In contrast to PDT, intravitreal anti-VEGF therapies work by reducing exudation and vascular leakage but are less effective at achieving closure of polypoidal lesions. The Everest study, a randomised trial performed across multiple Asian centres, showed PDT monotherapy (78%) or ranibizumab (Lucentis) + standard dose-fluence PDT combination therapy (71%) achieved higher rates of polypoidal lesion closure compared to ranibizumab monotherapy (29%). The effects of the treatment modalities on vision were answered in Everest II, which compared ranibizumab monotherapy to the combination therapy. At 12 months, patients receiving combination therapy experienced a greater mean improvement in BCVA (8.3 vs 5.1 letters p=0.01), higher rates of lesion regression (69% vs. 35% p < 0.001) and required fewer injections (mean 4.0 vs 7.0), and this persisted at 24 months8. The Fujisan study examined the role of early versus deferred PDT in combination with ranibizumab and found similar visual and anatomical outcomes between the two arms, however the early PDT arm required significantly fewer injections10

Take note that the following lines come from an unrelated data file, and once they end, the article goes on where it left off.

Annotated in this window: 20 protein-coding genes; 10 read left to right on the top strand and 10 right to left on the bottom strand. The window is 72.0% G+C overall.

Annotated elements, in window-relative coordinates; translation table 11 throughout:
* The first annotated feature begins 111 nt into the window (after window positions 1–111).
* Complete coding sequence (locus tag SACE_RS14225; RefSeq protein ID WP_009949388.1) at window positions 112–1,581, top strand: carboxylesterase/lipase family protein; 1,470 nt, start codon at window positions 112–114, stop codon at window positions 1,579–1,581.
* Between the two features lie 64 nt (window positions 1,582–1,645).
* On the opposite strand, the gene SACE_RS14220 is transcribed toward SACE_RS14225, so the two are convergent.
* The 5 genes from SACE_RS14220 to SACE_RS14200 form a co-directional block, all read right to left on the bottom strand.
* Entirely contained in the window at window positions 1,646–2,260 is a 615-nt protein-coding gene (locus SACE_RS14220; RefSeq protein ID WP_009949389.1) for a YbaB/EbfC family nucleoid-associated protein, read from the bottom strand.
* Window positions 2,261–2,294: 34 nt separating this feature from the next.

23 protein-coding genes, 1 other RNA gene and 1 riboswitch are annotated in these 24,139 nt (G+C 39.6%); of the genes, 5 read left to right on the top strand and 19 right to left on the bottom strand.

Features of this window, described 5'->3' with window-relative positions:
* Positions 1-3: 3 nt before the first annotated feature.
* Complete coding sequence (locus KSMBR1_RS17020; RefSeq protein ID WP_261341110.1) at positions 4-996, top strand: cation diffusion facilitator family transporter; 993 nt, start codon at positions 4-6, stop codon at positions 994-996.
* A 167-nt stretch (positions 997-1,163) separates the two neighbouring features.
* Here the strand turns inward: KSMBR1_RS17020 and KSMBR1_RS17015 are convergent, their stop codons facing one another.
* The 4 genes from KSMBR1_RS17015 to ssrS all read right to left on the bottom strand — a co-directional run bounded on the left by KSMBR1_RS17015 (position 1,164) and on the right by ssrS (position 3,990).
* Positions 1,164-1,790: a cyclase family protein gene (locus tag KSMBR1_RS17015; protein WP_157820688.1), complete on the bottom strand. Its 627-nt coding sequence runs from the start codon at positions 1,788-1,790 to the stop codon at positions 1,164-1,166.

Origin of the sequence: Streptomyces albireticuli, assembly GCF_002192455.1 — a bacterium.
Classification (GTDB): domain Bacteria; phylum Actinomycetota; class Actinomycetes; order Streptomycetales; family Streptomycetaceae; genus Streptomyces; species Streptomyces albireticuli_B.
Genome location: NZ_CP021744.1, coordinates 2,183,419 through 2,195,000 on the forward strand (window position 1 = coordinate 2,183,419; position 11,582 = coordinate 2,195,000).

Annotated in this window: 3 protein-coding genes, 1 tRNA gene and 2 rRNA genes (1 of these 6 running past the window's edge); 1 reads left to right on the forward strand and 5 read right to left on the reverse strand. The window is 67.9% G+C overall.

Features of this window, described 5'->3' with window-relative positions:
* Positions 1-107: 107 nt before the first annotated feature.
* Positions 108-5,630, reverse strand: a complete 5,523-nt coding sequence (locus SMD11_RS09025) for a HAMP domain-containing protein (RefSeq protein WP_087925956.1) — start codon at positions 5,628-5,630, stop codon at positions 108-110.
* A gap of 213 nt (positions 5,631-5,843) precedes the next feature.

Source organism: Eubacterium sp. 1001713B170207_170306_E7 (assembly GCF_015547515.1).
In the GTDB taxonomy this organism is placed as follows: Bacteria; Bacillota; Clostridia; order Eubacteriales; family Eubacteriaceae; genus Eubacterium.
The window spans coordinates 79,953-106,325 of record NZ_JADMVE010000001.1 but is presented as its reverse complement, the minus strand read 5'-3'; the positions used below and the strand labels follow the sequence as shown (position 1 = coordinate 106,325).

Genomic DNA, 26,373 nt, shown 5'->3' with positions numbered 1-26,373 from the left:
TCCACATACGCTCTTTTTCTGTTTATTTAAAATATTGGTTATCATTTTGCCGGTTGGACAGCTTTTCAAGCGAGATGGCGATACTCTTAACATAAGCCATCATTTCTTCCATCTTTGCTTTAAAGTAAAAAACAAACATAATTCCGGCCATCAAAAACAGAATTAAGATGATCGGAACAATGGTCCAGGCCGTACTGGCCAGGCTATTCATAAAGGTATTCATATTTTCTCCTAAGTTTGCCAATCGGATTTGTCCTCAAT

Another study, the Planet study investigated the effect of fixed aflibercept (Eylea or Zaltrap) with or without rescue PDT (standard dose-fluence). At 52 weeks, those receiving fixed dosing aflibercept monotherapy were non-inferior to the combined group with a mean gain of 10.7 letters of vision. Polyp regression was achieved in 39% and more than 80% showed no signs of polyp activity at 12 months in the aflibercept monotherapy arm, with no advantage of rescue PDT up to 96 weeks follow up. With only 15% meeting rescue criteria, the study was underpowered to show any benefit of combination therapy11. Unpublished data from the Atlantic study supported Planet’s findings, with no additional benefit of rescue PDT in patients receiving aflibercept monotherapy (treat and extend dosing) regarding gain in visual acuity or polyp activity compared to aflibercept monotherapy in Caucasian patients with PCV12.